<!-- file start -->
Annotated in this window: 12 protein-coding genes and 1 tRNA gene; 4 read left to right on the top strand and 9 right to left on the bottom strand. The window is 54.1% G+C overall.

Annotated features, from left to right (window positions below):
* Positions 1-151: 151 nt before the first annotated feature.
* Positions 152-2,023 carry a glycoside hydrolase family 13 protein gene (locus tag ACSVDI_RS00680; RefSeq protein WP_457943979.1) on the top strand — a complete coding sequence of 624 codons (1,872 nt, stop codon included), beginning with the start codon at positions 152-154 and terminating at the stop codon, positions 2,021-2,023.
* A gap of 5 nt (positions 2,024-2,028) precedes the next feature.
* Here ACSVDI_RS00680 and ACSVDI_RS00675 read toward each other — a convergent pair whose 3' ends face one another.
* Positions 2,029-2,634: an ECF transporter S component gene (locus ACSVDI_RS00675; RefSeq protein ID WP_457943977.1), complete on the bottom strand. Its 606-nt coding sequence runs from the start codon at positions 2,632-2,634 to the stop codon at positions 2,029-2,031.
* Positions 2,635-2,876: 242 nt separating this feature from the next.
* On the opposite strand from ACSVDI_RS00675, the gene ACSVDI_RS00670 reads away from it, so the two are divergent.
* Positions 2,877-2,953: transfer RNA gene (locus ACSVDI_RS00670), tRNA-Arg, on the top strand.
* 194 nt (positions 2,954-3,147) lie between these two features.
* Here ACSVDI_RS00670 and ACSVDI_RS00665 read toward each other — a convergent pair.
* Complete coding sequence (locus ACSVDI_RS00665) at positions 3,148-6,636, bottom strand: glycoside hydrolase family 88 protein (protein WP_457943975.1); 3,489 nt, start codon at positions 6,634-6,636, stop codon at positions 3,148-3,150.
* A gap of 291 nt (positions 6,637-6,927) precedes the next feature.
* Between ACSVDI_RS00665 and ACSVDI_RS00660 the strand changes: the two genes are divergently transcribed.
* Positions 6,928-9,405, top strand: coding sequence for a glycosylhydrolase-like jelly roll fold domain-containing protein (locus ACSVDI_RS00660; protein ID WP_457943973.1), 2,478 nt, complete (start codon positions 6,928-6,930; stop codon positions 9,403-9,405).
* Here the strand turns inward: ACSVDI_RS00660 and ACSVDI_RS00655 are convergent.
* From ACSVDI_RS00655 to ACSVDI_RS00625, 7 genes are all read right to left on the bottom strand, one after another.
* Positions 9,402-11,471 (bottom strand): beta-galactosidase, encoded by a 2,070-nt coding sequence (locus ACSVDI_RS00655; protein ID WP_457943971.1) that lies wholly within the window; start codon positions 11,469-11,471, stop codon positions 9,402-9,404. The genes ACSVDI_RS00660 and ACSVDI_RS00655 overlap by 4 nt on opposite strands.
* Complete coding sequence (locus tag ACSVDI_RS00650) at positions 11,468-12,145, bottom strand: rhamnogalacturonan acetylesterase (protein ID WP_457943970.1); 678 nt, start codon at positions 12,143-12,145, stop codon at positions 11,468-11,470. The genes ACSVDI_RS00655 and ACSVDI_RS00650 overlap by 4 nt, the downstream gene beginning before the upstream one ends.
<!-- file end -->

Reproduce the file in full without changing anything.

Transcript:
Annotated in this window: 12 protein-coding genes and 1 tRNA gene; 4 read left to right on the top strand and 9 right to left on the bottom strand. The window is 54.1% G+C overall.

Annotated features, from left to right (window positions below):
* Positions 1-151: 151 nt before the first annotated feature.
* Positions 152-2,023 carry a glycoside hydrolase family 13 protein gene (locus tag ACSVDI_RS00680; RefSeq protein WP_457943979.1) on the top strand — a complete coding sequence of 624 codons (1,872 nt, stop codon included), beginning with the start codon at positions 152-154 and terminating at the stop codon, positions 2,021-2,023.
* A gap of 5 nt (positions 2,024-2,028) precedes the next feature.
* Here ACSVDI_RS00680 and ACSVDI_RS00675 read toward each other — a convergent pair whose 3' ends face one another.
* Positions 2,029-2,634: an ECF transporter S component gene (locus ACSVDI_RS00675; RefSeq protein ID WP_457943977.1), complete on the bottom strand. Its 606-nt coding sequence runs from the start codon at positions 2,632-2,634 to the stop codon at positions 2,029-2,031.
* Positions 2,635-2,876: 242 nt separating this feature from the next.
* On the opposite strand from ACSVDI_RS00675, the gene ACSVDI_RS00670 reads away from it, so the two are divergent.
* Positions 2,877-2,953: transfer RNA gene (locus ACSVDI_RS00670), tRNA-Arg, on the top strand.
* 194 nt (positions 2,954-3,147) lie between these two features.
* Here ACSVDI_RS00670 and ACSVDI_RS00665 read toward each other — a convergent pair.
* Complete coding sequence (locus ACSVDI_RS00665) at positions 3,148-6,636, bottom strand: glycoside hydrolase family 88 protein (protein WP_457943975.1); 3,489 nt, start codon at positions 6,634-6,636, stop codon at positions 3,148-3,150.
* A gap of 291 nt (positions 6,637-6,927) precedes the next feature.
* Between ACSVDI_RS00665 and ACSVDI_RS00660 the strand changes: the two genes are divergently transcribed.
* Positions 6,928-9,405, top strand: coding sequence for a glycosylhydrolase-like jelly roll fold domain-containing protein (locus ACSVDI_RS00660; protein ID WP_457943973.1), 2,478 nt, complete (start codon positions 6,928-6,930; stop codon positions 9,403-9,405).
* Here the strand turns inward: ACSVDI_RS00660 and ACSVDI_RS00655 are convergent.
* From ACSVDI_RS00655 to ACSVDI_RS00625, 7 genes are all read right to left on the bottom strand, one after another.
* Positions 9,402-11,471 (bottom strand): beta-galactosidase, encoded by a 2,070-nt coding sequence (locus ACSVDI_RS00655; protein ID WP_457943971.1) that lies wholly within the window; start codon positions 11,469-11,471, stop codon positions 9,402-9,404. The genes ACSVDI_RS00660 and ACSVDI_RS00655 overlap by 4 nt on opposite strands.
* Complete coding sequence (locus tag ACSVDI_RS00650) at positions 11,468-12,145, bottom strand: rhamnogalacturonan acetylesterase (protein ID WP_457943970.1); 678 nt, start codon at positions 12,143-12,145, stop codon at positions 11,468-11,470. The genes ACSVDI_RS00655 and ACSVDI_RS00650 overlap by 4 nt, the downstream gene beginning before the upstream one ends.